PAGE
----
| FWCFB 916|
|FAIR WORK COMMISSION|
REASONS FOR DECISION
Construction, Forestry, Mining and Energy Union
Fair Work Act 2009
s.604 - Appeal of decisions
VICE PRESIDENT HATCHER
Appeal against decision  FWC 37 of Senior Deputy President Richards at Brisbane on 4 January 2016 in matter number AG2015/3647.
 On 19 January 2016 the Construction, Forestry, Mining and Energy Union (CFMEU) applied for permission to appeal and appealed a decision of Senior Deputy President Richards issued on 4 January 2016 (Decision). 1 The Decision concerned a request by the CFMEU that the Senior Deputy President recuse himself from determining an application by LCR Group Pty Ltd (LCR Group) under s.210 of the Fair Work Act 2009 (FW Act) for approval of a variation to the LCR Group Pty Ltd Mobile Crane Enterprise Agreement 2011 (Agreement). After dismissing a number of the CFMEU’s objections to the agreement variation in a separate decision2, the Senior Deputy President dismissed the recusal application and directed the parties to file further submissions regarding the proposed variation.
 We heard the appeal on 10 February 2016 and gave an ex tempore decision. For convenience we reproduce that decision here:
“ We have decided to grant permission to appeal, because we consider that the circumstances of this case, which involved communications between a member of the Commission and a party which were not disclosed at the time to another party which had previously appeared in the proceedings, raises an important issue concerning the practice and procedure of the Commission.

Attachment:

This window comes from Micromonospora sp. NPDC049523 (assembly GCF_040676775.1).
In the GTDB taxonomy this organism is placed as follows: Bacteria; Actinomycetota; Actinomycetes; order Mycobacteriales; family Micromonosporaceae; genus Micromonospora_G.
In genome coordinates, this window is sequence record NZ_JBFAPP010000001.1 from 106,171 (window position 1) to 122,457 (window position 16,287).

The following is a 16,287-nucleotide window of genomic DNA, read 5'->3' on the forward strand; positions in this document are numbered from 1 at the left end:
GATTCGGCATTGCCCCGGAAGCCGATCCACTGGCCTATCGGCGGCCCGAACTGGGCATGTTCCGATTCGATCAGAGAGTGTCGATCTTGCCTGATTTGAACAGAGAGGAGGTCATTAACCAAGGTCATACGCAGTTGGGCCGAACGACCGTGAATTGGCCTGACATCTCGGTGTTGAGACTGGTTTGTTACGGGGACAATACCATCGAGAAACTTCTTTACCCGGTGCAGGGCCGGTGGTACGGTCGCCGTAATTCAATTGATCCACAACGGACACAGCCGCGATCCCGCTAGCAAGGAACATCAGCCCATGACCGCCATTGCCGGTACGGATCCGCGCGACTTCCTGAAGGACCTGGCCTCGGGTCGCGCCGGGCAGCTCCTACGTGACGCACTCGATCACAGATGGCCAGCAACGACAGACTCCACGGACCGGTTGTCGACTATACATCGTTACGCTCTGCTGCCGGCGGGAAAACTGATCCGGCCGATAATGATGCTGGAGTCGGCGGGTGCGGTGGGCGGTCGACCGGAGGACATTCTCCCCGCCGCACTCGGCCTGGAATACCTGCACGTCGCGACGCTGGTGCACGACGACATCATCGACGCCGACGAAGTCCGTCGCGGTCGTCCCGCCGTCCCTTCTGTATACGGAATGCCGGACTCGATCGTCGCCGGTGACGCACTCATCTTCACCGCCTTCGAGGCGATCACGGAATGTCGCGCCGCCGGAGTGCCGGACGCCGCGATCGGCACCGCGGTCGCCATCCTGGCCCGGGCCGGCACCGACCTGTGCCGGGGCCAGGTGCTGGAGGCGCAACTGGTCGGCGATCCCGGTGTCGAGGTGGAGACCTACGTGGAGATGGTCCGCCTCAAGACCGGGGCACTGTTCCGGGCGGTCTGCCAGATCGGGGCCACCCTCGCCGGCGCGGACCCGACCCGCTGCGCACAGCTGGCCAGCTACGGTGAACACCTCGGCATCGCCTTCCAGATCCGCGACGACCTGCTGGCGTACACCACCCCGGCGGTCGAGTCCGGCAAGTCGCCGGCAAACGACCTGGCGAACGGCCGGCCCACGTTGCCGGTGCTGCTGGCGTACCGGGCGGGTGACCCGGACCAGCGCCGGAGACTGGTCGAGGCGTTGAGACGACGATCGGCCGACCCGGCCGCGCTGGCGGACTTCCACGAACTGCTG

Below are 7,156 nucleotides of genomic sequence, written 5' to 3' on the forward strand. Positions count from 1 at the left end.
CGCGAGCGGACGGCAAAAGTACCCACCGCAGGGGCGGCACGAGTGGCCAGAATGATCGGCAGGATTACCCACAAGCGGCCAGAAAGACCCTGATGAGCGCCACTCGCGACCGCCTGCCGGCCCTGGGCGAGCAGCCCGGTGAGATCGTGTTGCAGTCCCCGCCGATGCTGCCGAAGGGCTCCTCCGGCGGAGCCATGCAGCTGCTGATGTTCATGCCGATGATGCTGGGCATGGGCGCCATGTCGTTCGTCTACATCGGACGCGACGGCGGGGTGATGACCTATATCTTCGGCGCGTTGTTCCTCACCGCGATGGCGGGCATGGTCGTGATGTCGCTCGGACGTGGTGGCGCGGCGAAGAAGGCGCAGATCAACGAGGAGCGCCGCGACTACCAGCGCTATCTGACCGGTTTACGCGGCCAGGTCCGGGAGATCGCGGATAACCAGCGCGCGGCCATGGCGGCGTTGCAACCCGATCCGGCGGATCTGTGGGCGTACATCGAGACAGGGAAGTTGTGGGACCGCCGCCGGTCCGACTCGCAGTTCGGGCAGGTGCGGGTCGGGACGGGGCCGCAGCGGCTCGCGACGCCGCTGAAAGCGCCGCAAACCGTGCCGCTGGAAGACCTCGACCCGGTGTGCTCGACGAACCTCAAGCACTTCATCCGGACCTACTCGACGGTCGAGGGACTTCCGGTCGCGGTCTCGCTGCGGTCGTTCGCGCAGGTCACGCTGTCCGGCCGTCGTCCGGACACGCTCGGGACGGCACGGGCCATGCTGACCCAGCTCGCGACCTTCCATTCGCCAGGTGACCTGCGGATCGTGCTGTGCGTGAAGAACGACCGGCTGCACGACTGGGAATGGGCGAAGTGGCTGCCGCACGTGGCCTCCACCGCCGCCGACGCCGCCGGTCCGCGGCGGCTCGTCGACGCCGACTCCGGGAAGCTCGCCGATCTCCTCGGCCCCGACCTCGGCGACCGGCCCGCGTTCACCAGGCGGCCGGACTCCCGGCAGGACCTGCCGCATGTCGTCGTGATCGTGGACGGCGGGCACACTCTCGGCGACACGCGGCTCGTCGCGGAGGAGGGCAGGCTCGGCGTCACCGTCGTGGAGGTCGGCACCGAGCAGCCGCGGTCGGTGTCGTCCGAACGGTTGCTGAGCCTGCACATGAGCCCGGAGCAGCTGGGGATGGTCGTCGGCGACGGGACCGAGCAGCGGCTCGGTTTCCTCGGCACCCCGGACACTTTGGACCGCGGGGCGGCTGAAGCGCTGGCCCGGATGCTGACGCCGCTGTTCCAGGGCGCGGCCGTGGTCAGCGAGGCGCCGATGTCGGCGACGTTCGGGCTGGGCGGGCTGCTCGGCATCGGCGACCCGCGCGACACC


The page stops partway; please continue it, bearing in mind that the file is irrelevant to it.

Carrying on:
However we are not satisfied that there was any error in the decision of the Senior Deputy President the subject of the appeal not to recuse himself on the ground that there was a reasonable apprehension of bias.
 Accordingly the appeal is dismissed. We will provide full reasons for our decision in due course.”
 We now give our reasons in accordance with paragraph  of the ex tempore decision.
 The events which led to the recusal application the subject of the Decision may be summarised as follows. On 23 June 2015 LCR Group made an application to the Commission for approval of the variation to the Agreement. The substance of the variation was to remove a 5% wage increase provided for in the Agreement. The CFMEU, which was covered by the Agreement, opposed approval of the variation on the basis that the employees to whom the Agreement applied had not genuinely agreed to the variation in accordance with the requirements in ss.186(2) and 188(c) of the FW Act as applied to agreement variations by s.211(1). It also contended that there were serious public interest grounds for the variation not to be approved under s.211(1)(b). The CFMEU’s opposition to approval of the variation on these grounds was fully articulated in a written submission which it filed on 14 July 2015. The CFMEU did not advance any other grounds for the variation not to be approved at this time.